Students who are home from school should stay home and avoid re-congregating. 

the curve

Jill Hartson holds up a diagram showing how social distancing and self-quarantines can help reduce the burden on the health care system. (File Photo: March 2020)

"You've probably heard the term 'flattening the curve' often. What we want to do when we're dealing with a pandemic is to make sure we're protecting our at risk individuals and our health care infrastructure," Hartson said. "Why we're implementing all the governor's orders and orders ourselves in Ashland are to protect these two very valuable resources." 

She was referencing the same diagram that healthcare professionals worldwide, including Director of Ohio Department of Health Dr. Amy Acton, have pointed to in their own demonstrations. These professionals say without taking protective measures, the number of coronavirus cases could spike sharply and overwhelm the healthcare system.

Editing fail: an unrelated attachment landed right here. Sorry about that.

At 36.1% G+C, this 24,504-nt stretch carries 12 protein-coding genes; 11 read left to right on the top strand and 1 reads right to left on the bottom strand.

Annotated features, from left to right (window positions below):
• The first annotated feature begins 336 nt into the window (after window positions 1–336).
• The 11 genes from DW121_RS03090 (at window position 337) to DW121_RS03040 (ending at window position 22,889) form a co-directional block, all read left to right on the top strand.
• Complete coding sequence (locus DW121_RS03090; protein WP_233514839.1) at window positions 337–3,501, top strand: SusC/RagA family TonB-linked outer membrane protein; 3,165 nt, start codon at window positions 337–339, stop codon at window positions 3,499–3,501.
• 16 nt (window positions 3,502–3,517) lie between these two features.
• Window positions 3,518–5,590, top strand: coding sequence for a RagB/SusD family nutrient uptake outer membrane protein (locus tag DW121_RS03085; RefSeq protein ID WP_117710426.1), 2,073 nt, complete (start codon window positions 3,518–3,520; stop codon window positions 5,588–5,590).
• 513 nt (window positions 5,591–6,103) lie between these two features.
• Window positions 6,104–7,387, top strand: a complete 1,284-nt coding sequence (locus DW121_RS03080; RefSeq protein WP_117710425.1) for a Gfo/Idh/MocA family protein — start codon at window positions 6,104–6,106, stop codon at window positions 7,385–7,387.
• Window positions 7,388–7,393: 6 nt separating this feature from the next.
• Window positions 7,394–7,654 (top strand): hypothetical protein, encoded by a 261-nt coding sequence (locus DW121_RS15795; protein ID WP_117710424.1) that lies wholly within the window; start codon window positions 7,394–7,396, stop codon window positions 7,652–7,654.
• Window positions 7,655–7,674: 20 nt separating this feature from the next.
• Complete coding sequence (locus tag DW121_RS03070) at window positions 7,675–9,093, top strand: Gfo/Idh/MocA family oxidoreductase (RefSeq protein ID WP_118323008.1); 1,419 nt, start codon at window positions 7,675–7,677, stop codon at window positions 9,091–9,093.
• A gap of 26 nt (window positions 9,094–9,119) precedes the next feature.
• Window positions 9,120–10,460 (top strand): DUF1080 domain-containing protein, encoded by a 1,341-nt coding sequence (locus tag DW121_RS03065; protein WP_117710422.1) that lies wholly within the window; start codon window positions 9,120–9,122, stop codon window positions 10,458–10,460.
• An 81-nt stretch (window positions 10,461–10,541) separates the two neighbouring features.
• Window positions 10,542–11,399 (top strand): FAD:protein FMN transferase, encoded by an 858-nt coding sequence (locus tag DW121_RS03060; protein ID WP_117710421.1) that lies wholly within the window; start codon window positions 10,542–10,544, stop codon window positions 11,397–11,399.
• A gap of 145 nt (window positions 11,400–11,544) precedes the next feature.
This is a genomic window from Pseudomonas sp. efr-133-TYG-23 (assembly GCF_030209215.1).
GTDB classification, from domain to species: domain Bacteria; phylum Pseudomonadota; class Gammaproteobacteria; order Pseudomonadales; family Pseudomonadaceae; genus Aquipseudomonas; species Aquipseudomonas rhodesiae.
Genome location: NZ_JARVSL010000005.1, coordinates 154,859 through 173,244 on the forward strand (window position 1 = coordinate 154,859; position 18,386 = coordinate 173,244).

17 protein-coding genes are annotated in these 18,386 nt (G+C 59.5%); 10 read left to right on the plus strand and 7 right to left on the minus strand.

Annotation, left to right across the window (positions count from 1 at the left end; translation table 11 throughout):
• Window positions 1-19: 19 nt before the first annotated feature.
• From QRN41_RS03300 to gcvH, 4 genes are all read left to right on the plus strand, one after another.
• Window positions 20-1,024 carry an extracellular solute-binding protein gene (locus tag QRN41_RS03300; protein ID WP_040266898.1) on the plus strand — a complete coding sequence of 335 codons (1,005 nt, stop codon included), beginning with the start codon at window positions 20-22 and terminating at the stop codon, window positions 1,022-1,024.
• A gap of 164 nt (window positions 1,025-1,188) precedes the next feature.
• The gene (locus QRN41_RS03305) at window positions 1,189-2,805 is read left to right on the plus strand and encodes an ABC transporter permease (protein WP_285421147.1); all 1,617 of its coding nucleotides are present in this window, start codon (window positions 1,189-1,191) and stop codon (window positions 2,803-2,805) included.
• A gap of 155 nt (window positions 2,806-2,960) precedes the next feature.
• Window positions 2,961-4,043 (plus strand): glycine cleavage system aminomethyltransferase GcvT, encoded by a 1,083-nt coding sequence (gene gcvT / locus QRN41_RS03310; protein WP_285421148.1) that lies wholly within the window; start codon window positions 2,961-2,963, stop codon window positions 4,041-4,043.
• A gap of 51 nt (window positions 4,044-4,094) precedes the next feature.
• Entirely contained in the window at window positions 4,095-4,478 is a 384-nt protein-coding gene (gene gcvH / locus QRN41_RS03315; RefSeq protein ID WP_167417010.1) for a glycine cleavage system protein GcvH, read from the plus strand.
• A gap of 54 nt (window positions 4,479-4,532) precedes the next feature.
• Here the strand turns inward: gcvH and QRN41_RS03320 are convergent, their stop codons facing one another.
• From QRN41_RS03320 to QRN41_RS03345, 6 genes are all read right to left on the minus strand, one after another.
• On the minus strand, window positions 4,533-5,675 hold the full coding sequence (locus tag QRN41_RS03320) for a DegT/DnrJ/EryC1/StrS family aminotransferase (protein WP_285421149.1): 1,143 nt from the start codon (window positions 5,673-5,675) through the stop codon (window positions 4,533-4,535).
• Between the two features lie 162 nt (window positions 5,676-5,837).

Hartson recommended Ashland County residents stay informed by visiting coronavirus.ohio.gov and cdc.gov. Also, she asks those with COVID-19 concerns to consider first contacting the statewide call center at 1-833-4-ASK-ODH, as to help avoid a mass number of calls to local healthcare facilities. 

Ashland County, Ashland City and Loudonville Village services are continuing -- possibly in a revised manner -- for now. Their respective websites and social media pages should be consulted for the most updated information. 

Ashland County Commissioner Mike Welch suggested calling or visiting its website prior to coming in person, as services may be able to be offered remotely.

The Ashland City Transit will continue to operate for those who are in need of transportation.

"We've been planning for this type of event forever, not this particulatar event, but very similar events, and all of us involved in emergency management plan for (this)," Rafeld said. "We make up scenarios, and unfortunately today many of those scenarios are coming true. But we've planned for this." 

He anticipates transportation, health care and other issues to surface in the coming days and weeks. The EMA will respond accordingly, he said. 

Resources for families stuck at home during social distancing